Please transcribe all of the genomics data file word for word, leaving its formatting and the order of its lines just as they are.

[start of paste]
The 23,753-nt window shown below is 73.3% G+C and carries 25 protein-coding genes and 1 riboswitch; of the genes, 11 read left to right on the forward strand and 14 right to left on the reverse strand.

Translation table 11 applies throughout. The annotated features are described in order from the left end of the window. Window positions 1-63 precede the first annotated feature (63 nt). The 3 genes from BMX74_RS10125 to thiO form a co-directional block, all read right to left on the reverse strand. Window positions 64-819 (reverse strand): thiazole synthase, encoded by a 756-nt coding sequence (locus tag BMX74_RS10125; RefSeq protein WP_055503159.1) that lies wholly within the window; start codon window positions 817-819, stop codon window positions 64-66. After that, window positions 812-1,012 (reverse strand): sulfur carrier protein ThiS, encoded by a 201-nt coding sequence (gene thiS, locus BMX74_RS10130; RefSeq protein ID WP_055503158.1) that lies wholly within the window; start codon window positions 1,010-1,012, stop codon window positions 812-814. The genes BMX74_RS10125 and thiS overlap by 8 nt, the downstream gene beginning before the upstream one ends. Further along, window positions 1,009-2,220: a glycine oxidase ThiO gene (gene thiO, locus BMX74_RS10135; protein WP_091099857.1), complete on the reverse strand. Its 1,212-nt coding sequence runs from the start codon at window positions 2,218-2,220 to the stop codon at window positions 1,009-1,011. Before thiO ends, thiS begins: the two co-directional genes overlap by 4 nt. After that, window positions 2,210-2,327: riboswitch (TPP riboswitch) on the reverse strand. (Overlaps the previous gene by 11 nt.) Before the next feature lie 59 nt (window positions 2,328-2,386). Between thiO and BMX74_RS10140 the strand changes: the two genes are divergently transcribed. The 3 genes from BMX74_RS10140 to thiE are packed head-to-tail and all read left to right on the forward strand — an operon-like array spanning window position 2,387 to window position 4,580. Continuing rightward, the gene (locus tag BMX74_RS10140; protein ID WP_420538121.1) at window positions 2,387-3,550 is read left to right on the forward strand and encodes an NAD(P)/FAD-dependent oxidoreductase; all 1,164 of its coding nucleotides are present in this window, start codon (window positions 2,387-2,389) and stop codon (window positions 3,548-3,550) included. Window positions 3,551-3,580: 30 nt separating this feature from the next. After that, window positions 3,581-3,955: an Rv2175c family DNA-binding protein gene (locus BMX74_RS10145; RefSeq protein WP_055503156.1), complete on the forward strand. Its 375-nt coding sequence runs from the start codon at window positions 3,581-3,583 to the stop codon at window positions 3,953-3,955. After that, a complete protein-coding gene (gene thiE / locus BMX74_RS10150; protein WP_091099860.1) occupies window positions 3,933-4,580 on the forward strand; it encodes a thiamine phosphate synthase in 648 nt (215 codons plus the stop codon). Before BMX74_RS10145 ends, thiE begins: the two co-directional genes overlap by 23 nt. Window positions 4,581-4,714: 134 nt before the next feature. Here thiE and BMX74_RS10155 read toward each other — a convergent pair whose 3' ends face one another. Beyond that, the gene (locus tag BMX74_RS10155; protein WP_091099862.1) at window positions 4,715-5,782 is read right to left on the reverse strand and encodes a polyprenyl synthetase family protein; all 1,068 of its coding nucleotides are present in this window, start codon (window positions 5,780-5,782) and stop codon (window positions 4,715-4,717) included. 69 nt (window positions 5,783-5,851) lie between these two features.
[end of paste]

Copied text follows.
The 23,753-nt window shown below is 73.3% G+C and carries 25 protein-coding genes and 1 riboswitch; of the genes, 11 read left to right on the forward strand and 14 right to left on the reverse strand.

Translation table 11 applies throughout. The annotated features are described in order from the left end of the window. Window positions 1-63 precede the first annotated feature (63 nt). The 3 genes from BMX74_RS10125 to thiO form a co-directional block, all read right to left on the reverse strand. Window positions 64-819 (reverse strand): thiazole synthase, encoded by a 756-nt coding sequence (locus tag BMX74_RS10125; RefSeq protein WP_055503159.1) that lies wholly within the window; start codon window positions 817-819, stop codon window positions 64-66. After that, window positions 812-1,012 (reverse strand): sulfur carrier protein ThiS, encoded by a 201-nt coding sequence (gene thiS, locus BMX74_RS10130; RefSeq protein ID WP_055503158.1) that lies wholly within the window; start codon window positions 1,010-1,012, stop codon window positions 812-814. The genes BMX74_RS10125 and thiS overlap by 8 nt, the downstream gene beginning before the upstream one ends. Further along, window positions 1,009-2,220: a glycine oxidase ThiO gene (gene thiO, locus BMX74_RS10135; protein WP_091099857.1), complete on the reverse strand. Its 1,212-nt coding sequence runs from the start codon at window positions 2,218-2,220 to the stop codon at window positions 1,009-1,011. Before thiO ends, thiS begins: the two co-directional genes overlap by 4 nt. After that, window positions 2,210-2,327: riboswitch (TPP riboswitch) on the reverse strand. (Overlaps the previous gene by 11 nt.) Before the next feature lie 59 nt (window positions 2,328-2,386). Between thiO and BMX74_RS10140 the strand changes: the two genes are divergently transcribed. The 3 genes from BMX74_RS10140 to thiE are packed head-to-tail and all read left to right on the forward strand — an operon-like array spanning window position 2,387 to window position 4,580. Continuing rightward, the gene (locus tag BMX74_RS10140; protein ID WP_420538121.1) at window positions 2,387-3,550 is read left to right on the forward strand and encodes an NAD(P)/FAD-dependent oxidoreductase; all 1,164 of its coding nucleotides are present in this window, start codon (window positions 2,387-2,389) and stop codon (window positions 3,548-3,550) included. Window positions 3,551-3,580: 30 nt separating this feature from the next. After that, window positions 3,581-3,955: an Rv2175c family DNA-binding protein gene (locus BMX74_RS10145; RefSeq protein WP_055503156.1), complete on the forward strand. Its 375-nt coding sequence runs from the start codon at window positions 3,581-3,583 to the stop codon at window positions 3,953-3,955. After that, a complete protein-coding gene (gene thiE / locus BMX74_RS10150; protein WP_091099860.1) occupies window positions 3,933-4,580 on the forward strand; it encodes a thiamine phosphate synthase in 648 nt (215 codons plus the stop codon). Before BMX74_RS10145 ends, thiE begins: the two co-directional genes overlap by 23 nt. Window positions 4,581-4,714: 134 nt before the next feature. Here thiE and BMX74_RS10155 read toward each other — a convergent pair whose 3' ends face one another. Beyond that, the gene (locus tag BMX74_RS10155; protein WP_091099862.1) at window positions 4,715-5,782 is read right to left on the reverse strand and encodes a polyprenyl synthetase family protein; all 1,068 of its coding nucleotides are present in this window, start codon (window positions 5,780-5,782) and stop codon (window positions 4,715-4,717) included. 69 nt (window positions 5,783-5,851) lie between these two features.